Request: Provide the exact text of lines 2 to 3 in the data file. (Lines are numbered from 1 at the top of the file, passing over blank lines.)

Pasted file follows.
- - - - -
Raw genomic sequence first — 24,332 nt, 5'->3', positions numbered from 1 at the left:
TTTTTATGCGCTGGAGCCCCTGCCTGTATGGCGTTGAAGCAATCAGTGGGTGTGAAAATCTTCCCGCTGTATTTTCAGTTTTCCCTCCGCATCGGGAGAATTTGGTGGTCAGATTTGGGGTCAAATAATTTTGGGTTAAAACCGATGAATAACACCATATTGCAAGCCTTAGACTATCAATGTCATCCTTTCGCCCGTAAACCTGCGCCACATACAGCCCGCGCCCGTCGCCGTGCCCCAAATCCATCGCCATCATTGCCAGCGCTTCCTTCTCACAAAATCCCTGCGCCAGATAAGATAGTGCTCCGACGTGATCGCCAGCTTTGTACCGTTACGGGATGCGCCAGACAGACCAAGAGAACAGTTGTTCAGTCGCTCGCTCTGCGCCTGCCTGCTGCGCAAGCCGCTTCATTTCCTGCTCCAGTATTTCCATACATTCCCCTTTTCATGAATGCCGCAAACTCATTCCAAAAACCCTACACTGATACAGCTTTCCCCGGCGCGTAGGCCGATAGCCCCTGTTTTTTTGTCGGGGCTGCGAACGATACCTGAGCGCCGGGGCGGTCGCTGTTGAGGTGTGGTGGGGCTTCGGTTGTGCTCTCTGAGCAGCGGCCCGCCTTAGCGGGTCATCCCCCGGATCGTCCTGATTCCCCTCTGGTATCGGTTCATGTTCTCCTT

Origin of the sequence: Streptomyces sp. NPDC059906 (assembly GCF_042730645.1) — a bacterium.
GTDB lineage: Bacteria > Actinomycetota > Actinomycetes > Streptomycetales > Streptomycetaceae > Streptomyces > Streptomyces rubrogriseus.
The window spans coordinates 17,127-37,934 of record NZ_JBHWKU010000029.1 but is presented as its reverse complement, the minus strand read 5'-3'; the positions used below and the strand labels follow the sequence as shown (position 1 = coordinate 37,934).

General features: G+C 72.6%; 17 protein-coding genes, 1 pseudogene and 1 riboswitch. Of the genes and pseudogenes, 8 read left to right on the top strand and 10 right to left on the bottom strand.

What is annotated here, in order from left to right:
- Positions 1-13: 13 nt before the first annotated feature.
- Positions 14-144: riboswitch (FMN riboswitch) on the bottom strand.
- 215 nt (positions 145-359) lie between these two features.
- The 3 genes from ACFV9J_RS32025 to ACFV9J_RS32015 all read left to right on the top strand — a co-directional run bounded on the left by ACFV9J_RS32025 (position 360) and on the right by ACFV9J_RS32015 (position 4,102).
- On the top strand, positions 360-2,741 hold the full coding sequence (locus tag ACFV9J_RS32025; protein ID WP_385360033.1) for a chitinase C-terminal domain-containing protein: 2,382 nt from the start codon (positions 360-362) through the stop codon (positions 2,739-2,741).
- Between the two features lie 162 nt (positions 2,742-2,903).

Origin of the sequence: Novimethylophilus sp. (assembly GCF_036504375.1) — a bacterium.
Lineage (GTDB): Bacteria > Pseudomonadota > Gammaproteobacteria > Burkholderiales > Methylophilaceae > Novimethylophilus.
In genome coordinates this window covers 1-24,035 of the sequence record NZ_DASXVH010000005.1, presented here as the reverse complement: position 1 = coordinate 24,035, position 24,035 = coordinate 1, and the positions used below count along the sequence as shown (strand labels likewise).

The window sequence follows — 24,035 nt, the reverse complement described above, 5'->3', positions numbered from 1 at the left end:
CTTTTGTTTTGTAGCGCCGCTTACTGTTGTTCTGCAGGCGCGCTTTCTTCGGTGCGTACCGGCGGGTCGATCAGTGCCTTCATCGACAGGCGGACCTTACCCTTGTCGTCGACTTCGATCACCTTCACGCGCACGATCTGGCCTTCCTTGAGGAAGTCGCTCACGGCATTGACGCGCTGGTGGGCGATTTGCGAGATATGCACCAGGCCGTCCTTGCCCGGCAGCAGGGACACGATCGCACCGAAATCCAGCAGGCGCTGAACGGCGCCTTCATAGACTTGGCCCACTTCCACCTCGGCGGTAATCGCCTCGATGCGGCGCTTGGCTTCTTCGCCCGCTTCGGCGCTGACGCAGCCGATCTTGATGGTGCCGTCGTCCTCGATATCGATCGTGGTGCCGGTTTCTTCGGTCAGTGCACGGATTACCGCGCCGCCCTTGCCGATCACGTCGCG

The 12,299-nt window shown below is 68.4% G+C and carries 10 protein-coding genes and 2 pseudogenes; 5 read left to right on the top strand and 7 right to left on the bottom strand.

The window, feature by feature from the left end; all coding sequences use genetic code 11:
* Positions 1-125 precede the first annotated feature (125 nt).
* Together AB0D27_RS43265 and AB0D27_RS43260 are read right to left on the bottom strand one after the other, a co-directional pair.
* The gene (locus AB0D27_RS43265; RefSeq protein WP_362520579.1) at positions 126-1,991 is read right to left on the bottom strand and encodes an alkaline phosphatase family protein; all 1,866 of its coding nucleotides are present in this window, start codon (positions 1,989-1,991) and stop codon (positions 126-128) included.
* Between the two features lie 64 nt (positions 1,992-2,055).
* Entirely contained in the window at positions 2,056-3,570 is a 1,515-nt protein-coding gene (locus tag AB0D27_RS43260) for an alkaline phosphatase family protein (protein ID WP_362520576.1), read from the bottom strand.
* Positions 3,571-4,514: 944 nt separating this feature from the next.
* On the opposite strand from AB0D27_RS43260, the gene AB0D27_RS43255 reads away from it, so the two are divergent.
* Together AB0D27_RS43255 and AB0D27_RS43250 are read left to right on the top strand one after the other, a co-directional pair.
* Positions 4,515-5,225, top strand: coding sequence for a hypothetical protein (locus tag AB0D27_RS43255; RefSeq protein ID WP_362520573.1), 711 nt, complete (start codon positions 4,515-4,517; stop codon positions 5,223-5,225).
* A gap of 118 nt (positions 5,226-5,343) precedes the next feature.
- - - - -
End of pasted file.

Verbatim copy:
TTTTTATGCGCTGGAGCCCCTGCCTGTATGGCGTTGAAGCAATCAGTGGGTGTGAAAATCTTCCCGCTGTATTTTCAGTTTTCCCTCCGCATCGGGAGAATTTGGTGGTCAGATTTGGGGTCAAATAATTTTGGGTTAAAACCGATGAATAACACCATATTGCAAGCCTTAGACTATCAATGTCATCCTTTCGCCCGTAAACCTGCGCCACATACAGCCCGCGCCCGTCGCCGTGCCCCAAATCCATCGCCATCATTGCCAGCGCTTCCTTCTCACAAAATCCCTGCGCCAGATAAGATAGTGCTCCGACGTGATCGCCAGCTTTGTACCGTTACGGGATGCGCCAGACAGACCAAGAGAACAGTTGTTCAGTCGCTCGCTCTGCGCCTGCCTGCTGCGCAAGCCGCTTCATTTCCTGCTCCAGTATTTCCATACATTCCCCTTTTCATGAATGCCGCAAACTCATTCCAAAAACCCTACACTGATACAGCTTTCCCCGGCGCGTAGGCCGATAGCCCCTGTTTTTTTGTCGGGGCTGCGAACGATACCTGAGCGCCGGGGCGGTCGCTGTTGAGGTGTGGTGGGGCTTCGGTTGTGCTCTCTGAGCAGCGGCCCGCCTTAGCGGGTCATCCCCCGGATCGTCCTGATTCCCCTCTGGTATCGGTTCATGTTCTCCTT

Origin of the sequence: Streptomyces sp. NPDC059906 (assembly GCF_042730645.1) — a bacterium.